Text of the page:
“You have 10 days to go purchase that license and then there will be no fines and costs,” Bagwell said.
The city’s fine for not having a pet license is $60.
The city pays no upfront cost to establish a system with DocuPet but will pay $2 for every license. After DocuPet sells more licenses than the city typically has in the past, there’s a yearly performance fee for each license sold, typically 50% of the license fee.
“Our job is to work with communities to increase licensing clients, and we do so largely by providing more value to pet owners and tools to municipalities to make it work better,” DocuPet CEO Grant Goodwin said.
DocuPet, established in 2014, works with 28 Canadian municipalities and two in the U.S.: Syracuse, New York and Battle Creek.
“Licensing is extremely important, because pet identification is a major issue in that 1 in 3 pets becomes lost at one time in its lifetime,” Goodwin said.
On the DocuPet site, pet owners will be able to upload their pet’s rabies certificate from home and create a profile about their pet. A tag with a unique code will be mailed to the pet owner. If a pet is lost, pet owners can create a lost pet report on DocuPet, which sends out an alert to those who sign up. DocuPet will also be notified and will contact local shelters about the missing pet.
“We do everything we can to get that pet home,” Goodwin said.
With DocuPet, animal control officers will have access to information about the pet even if city hall is closed.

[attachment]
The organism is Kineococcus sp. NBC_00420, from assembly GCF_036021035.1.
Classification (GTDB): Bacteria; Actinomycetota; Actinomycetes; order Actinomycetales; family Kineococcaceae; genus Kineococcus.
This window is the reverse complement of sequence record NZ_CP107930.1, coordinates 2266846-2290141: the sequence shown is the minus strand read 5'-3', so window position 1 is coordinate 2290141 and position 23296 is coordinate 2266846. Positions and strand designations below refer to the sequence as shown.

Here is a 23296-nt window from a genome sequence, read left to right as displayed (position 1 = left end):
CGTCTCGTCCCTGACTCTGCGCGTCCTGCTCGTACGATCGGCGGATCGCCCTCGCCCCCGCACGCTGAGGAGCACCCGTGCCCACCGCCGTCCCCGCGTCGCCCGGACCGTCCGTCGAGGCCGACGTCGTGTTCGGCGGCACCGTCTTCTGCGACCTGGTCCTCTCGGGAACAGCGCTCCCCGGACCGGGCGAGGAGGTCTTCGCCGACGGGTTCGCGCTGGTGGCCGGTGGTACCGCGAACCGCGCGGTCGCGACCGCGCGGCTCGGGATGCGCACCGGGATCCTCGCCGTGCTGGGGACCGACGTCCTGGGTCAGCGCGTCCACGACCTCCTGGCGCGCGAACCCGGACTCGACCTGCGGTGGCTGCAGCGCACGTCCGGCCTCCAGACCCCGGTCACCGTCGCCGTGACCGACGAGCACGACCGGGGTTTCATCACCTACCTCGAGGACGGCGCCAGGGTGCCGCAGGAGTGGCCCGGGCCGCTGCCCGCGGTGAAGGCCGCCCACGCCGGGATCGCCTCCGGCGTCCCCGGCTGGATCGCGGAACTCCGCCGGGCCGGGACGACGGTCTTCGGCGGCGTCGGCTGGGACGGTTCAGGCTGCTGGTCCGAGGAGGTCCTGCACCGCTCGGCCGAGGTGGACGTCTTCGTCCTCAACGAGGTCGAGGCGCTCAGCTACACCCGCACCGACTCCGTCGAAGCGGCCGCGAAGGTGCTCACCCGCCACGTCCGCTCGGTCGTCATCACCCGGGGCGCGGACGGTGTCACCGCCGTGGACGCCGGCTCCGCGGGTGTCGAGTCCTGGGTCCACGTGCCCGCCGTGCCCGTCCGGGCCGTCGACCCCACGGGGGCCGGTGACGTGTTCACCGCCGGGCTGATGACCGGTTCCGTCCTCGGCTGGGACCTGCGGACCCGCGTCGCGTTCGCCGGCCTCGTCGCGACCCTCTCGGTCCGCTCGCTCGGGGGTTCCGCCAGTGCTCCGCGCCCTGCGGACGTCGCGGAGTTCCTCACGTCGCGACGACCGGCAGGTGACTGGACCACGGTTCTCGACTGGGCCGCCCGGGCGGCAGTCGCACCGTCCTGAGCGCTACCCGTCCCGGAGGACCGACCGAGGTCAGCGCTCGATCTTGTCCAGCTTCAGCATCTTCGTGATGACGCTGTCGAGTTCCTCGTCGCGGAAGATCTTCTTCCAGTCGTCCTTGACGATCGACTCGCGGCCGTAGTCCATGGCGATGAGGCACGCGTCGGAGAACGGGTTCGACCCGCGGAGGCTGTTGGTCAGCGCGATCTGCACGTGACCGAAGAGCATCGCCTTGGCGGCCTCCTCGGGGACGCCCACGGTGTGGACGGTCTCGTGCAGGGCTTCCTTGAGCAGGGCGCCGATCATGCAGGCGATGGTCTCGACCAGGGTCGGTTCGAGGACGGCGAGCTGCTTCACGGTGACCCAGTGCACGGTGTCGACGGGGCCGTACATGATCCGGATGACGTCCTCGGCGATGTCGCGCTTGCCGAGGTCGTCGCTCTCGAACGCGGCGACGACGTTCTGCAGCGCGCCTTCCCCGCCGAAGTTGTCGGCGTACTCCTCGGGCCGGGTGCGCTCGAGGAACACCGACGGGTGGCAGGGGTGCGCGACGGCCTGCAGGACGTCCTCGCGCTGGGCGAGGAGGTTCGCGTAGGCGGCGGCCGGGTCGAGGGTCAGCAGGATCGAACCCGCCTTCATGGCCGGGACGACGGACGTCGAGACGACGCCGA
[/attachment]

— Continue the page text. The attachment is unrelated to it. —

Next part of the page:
“With this system, [officers] would be able to log in right in the car and find out who that dog or cat belongs to,” Bagwell said.
Mary Lou Ramon, a former city commissioner and owner of two licensed dobermans, Clotaire and Celeste, was the only person to speak out against the city contracting with DocuPet at the Sept. 18 meeting.
“Until our animal control starts enforcing the ordinance about having licenses and issuing tickets for people who don’t license their dogs, you are not going to sell more,” Ramon said.
DocuPet says, in some of the cities, the system has doubled compliance year over year.
Dr. Gary Ellis, a semi-retired veterinarian at the Dickman Road Veterinary Clinic, who has a license for his Brittany spaniel, Toby, thinks local vets will love the system.
Dr. Gary Ellis, a local veterinarian, his wife, Patti Ellis, and their dog Toby.
Licensing is “absolutely important,” Ellis said, while walking Toby at Riverside Park.
“There’s so many dog attacks and dogs running loose. It just makes people responsible.”
The revenue generated from the licensing sales will a “good resource” for the city’s animal control, added Patti Ellis, his wife.
“We need those resources because there always seems to be a shortage of those,” she said.
Battle Creek Resident Joe Bailey makes sure his two pit bull-Rottweiler mixes, Optimus and Razor, have everything they need from shots to treats, but he does not have dog licenses. He sees licensing as just a way for the city to get more money.
“Unfortunately, the money doesn’t go where it really needs to go, I don’t think,” he said.
In addition to contracting with DocuPet, the city is now looking at ways to better educate the public about licensing.
“They know they are supposed to get their animals vaccinated for rabies, but they probably don’t realize they are also supposed to get a pet license,” Bagwell said.